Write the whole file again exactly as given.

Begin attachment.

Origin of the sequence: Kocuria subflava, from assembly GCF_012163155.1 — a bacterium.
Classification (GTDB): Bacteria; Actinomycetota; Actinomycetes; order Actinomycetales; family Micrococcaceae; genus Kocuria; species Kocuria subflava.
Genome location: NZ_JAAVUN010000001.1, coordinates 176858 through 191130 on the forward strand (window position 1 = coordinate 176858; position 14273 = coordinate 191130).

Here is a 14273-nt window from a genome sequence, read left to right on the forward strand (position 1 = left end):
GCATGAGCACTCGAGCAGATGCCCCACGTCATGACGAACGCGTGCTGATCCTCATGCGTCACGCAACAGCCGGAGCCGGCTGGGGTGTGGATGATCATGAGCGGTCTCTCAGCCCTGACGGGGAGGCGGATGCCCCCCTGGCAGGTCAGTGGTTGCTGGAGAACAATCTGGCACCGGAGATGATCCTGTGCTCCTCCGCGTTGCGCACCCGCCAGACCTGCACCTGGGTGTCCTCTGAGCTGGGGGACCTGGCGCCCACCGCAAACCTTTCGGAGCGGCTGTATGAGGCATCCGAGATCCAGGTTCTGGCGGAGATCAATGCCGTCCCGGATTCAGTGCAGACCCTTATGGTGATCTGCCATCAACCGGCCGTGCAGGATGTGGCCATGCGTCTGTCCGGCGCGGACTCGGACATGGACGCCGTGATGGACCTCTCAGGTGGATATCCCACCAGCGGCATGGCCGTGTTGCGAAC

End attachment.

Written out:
Origin of the sequence: Kocuria subflava, from assembly GCF_012163155.1 — a bacterium.
Classification (GTDB): Bacteria; Actinomycetota; Actinomycetes; order Actinomycetales; family Micrococcaceae; genus Kocuria; species Kocuria subflava.
Genome location: NZ_JAAVUN010000001.1, coordinates 176858 through 191130 on the forward strand (window position 1 = coordinate 176858; position 14273 = coordinate 191130).

Here is a 14273-nt window from a genome sequence, read left to right on the forward strand (position 1 = left end):
GCATGAGCACTCGAGCAGATGCCCCACGTCATGACGAACGCGTGCTGATCCTCATGCGTCACGCAACAGCCGGAGCCGGCTGGGGTGTGGATGATCATGAGCGGTCTCTCAGCCCTGACGGGGAGGCGGATGCCCCCCTGGCAGGTCAGTGGTTGCTGGAGAACAATCTGGCACCGGAGATGATCCTGTGCTCCTCCGCGTTGCGCACCCGCCAGACCTGCACCTGGGTGTCCTCTGAGCTGGGGGACCTGGCGCCCACCGCAAACCTTTCGGAGCGGCTGTATGAGGCATCCGAGATCCAGGTTCTGGCGGAGATCAATGCCGTCCCGGATTCAGTGCAGACCCTTATGGTGATCTGCCATCAACCGGCCGTGCAGGATGTGGCCATGCGTCTGTCCGGCGCGGACTCGGACATGGACGCCGTGATGGACCTCTCAGGTGGATATCCCACCAGCGGCATGGCCGTGTTGCGAAC